a recent survey reveals that refuge requirement compliance has slipped to 61 percent in 2009, down from a high of 80 percent in 2005. This is of serious concern for the entire corn industry.
When Bt corn is planted, non-Bt seed, or refuge, must be planted in amounts specific to the variety of corn planted (see chart below) to delay resistance from developing. The refuge requirements were mandated after careful consideration by the Canadian Food Inspection Agency (CFIA) and supported by the Canadian Corn Pest Coalition (CCPC).
The CCPC is a national think tank and advisory group comprised of industry leaders in corn breeding, experts in entomology, insect resistance management, agronomy and regulatory bodies like CFIA. Grain Farmers of Ontario is a member of the coalition and works hard to bring farmers’ concerns to the table.
“The recent decline in refuge compliance by some Canadian farmers is very concerning to the CCPC and to the Canadian Food Inspection Agency,” says Dr. Art Schaafsma, chair of CCPC. “We call on the corn industry across Canada to do the right thing and promote the planting of a proper refuge to minimize the risk of insects developing resistance.” Schaafsma also notes that should the insects become resistant, these plant pests could become increasingly detrimental to crop yields in several crops as there would be fewer options to control their populations in either conventional or organic cropping systems.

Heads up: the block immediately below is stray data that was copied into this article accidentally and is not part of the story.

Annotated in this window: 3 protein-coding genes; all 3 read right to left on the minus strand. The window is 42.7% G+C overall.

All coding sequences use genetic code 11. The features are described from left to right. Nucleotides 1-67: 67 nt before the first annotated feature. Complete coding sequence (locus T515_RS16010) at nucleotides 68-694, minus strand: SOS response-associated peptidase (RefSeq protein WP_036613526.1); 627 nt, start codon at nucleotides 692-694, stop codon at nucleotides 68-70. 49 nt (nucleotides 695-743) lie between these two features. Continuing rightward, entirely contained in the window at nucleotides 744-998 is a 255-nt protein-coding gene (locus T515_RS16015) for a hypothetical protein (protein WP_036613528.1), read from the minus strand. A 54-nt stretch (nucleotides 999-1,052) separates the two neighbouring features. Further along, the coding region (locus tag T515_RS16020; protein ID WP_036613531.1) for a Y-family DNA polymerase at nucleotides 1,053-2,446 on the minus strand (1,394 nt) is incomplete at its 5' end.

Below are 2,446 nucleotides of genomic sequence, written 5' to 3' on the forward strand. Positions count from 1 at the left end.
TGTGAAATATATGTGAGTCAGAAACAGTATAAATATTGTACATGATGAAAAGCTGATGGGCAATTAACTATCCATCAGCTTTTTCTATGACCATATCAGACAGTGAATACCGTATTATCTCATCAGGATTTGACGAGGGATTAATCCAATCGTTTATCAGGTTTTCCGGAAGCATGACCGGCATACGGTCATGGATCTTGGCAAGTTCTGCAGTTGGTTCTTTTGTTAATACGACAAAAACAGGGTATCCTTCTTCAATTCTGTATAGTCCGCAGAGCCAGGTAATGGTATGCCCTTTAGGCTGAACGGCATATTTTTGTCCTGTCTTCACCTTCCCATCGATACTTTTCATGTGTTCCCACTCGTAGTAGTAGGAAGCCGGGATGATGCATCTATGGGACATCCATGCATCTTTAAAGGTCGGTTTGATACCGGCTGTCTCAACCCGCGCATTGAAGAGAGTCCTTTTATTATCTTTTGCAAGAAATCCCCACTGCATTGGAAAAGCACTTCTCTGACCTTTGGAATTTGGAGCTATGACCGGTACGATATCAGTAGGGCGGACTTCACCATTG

“These technologies are approved by the CFIA on condition that technology providers (seed companies) ensure that users maintain proper refuge area and configuration on farms,” says Schaafsma. “Continued non-compliance in terms of the use of refuge could result in the availabilities of these technologies being put at risk. We cannot afford to lose Bt corn technology because of misuse.”
As more Bt traits become available, trait-specific refugia may be required and these are not always the same. Always check with the technology provider for the correct refuge to use. Currently, there are no approved technologies with refuge included in the bag and mixing non-Bt with Bt seed is prohibited.
Although all members of the corn industry need to be held responsible for this slippage, it is imperative that grain farmers are part of the solution. As a farmer it is important to know the rules and ‘respect the refuge’.
Grain Farmers of Ontario recognizes that in order for farmers to be part of the solution they need to have access to appropriate refuge hybrids, management information and performance data. GFO would like to see seed companies include more conventional (refuge) hybrids in their entries in the Hybrid Corn Performance Trials.
GFO will continue to work with CCPC, the industry and farmers to help increase compliance levels.
More information can be found on the CCPC website at www.cornpest.ca. •